Anniston Army Depot, RTI complete M1 trainer prototype
May 27, 2010
- ANAD and RTI completed the first overhauled and upgraded Abrams Maintenance Trainer to be produced at the depot.
ANNISTON ARMY DEPOT, Ala. - Anniston Army Depot and Defense contractor Research Triangle Institute International reached a milestone May 17 when the partners completed the first overhauled and upgraded Abrams Maintenance Trainer to be produced here. This trainer is the prototype in a $7.5 million program that began in September 2009.
A trainer includes all the working parts of an M1 tank excluding the powerpack, armor and track. Soldiers at training sites like Fort Knox, Ky., use the simulators to learn the operation and maintenance of the main battle tank before they deploy with the vehicles, said James Hardy, depot program manager.
"These maintenance trainers teach the Soldiers how to repair tanks quickly when they're in the battlefield," said Hardy.
The depot's Directorate of Production, Directorate of Engineering and Quality and Directorate of Contracting teamed with RTI in a direct sales agreement in which the depot serves as a subcontractor to RTI.
For this public-private partnership, or P3, the depot provides manufacturing and production support services in the refurbishment and upgrade of Abrams Maintenance Trainers. The depot is under contract to produce 16 upgraded M1A2 System Enhancement Package Version 2 trainers and two M1A1 SA/ED trainers.
This is the first program to upgrade maintenance trainers to the same M1 versions being used by troops in combat, said Ricky Little, contract specialist with Army Contracting Command.
The prototype required extensive modifications and re-engineering as mechanics and welders worked to make the required upgrades.
"These mechanics jumped into this work with no hesitation. They looked at the prints, took the ball and ran with it," said Linley Haynes, lead man for the direct labor on the trainers.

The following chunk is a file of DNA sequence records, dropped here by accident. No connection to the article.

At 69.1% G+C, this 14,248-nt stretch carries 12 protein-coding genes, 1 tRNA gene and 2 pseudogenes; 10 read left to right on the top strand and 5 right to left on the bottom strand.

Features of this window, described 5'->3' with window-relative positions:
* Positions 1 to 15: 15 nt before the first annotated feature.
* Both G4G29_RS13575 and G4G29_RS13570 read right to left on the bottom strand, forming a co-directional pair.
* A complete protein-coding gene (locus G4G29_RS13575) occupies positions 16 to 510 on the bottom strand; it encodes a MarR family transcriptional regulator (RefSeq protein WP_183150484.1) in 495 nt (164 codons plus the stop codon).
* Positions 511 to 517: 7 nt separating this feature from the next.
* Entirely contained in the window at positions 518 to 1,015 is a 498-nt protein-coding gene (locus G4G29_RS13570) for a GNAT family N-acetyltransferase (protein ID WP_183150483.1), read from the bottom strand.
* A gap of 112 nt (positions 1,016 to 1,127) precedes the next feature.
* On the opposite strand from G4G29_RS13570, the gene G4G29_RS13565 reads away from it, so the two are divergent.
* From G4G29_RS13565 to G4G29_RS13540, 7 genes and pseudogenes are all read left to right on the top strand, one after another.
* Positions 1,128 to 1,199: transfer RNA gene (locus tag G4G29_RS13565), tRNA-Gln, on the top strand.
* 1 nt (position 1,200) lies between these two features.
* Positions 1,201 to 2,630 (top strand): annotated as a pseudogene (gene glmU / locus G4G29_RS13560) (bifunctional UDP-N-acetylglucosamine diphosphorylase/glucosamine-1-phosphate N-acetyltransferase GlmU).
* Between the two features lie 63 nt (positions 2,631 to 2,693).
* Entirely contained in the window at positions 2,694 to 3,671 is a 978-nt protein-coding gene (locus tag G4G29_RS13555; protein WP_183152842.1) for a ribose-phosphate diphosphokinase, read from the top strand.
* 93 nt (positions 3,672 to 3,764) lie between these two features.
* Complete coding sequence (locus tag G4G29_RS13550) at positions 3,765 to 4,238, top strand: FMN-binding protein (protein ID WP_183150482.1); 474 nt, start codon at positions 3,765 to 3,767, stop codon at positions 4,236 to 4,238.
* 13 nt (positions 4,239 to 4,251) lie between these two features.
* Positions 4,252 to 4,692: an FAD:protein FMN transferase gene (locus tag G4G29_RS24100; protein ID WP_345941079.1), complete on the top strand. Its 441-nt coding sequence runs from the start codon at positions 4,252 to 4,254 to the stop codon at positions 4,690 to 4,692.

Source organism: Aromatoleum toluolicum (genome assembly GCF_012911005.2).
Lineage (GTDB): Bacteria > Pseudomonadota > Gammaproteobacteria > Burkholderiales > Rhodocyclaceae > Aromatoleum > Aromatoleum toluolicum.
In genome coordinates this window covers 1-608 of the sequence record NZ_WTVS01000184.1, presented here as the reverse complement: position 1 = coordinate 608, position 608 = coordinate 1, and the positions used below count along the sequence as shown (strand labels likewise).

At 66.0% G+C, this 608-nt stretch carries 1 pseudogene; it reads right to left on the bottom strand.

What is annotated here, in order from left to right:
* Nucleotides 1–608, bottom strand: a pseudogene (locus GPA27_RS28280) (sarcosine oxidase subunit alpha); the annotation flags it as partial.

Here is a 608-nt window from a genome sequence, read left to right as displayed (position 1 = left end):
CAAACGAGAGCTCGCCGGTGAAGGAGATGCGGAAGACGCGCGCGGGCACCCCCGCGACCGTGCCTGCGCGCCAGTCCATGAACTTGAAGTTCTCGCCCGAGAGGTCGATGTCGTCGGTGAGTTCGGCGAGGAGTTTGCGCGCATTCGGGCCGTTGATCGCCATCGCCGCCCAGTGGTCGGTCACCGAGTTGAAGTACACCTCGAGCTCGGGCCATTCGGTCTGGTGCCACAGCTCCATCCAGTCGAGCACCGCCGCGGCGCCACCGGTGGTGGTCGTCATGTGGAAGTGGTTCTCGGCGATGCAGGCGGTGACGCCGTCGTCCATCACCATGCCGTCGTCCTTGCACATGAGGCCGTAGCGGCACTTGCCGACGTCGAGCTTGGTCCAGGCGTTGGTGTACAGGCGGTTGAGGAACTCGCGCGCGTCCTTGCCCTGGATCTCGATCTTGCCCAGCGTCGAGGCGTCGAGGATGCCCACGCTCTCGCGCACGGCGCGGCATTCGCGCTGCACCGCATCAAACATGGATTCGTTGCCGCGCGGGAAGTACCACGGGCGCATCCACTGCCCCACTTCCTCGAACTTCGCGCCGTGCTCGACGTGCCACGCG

Upgrading the Abrams trainer to a simulated M1A2 SEP V2 or a M1A1 SA/ED includes the installation of a "new electronic brain system" and a spinning turret, a capability that former models of the trainer didn't have, said Little.
Little and DEQ's Drue Snow, ANAD engineering technician, work with RTI to get DP the parts and components needed for the program.
"If something doesn't fit like it's supposed to, we collaborate with RTI to make sure Production is getting what they want," said Snow.
The Army's TACOM Lifecycle Management Command issued M1 tanks specifically for the trainer program, said Hardy. The parts being used to refurbish and upgrade the trainers come from M1A1s, M1A2s, M1A2V1 and M1A2V2 SEP vehicles.
"Just like with our regular vehicle overhaul programs, we're conducting a full disassembly, overhauling the parts and components, refurbishing and upgrading it," said Hardy.
Comparing this trainer to the tank, Hardy said he doesn't see much difference between the two when the Soldier is inside the maintenance trainer. "It looks like it, feels like it. It is it," he said.
Dion Chen, a program manager with RTI, said the P3 team worked well to resolve issues with the prototype and to mitigate risks in the design and production of the new product.
"Everything I've seen at the depot is well organized and managed," said Chen. "This program is being executed by highly skilled experts, and I'm happy with the quality of their delivered work. I am looking forward to a long-term partnership between RTI and ANAD on future programs."
For the Abrams Maintenance Trainer program, RTI is the prime contractor to the Army's Program Executive Office for Simulation, Training and Instrumentation in Orlando, Fla.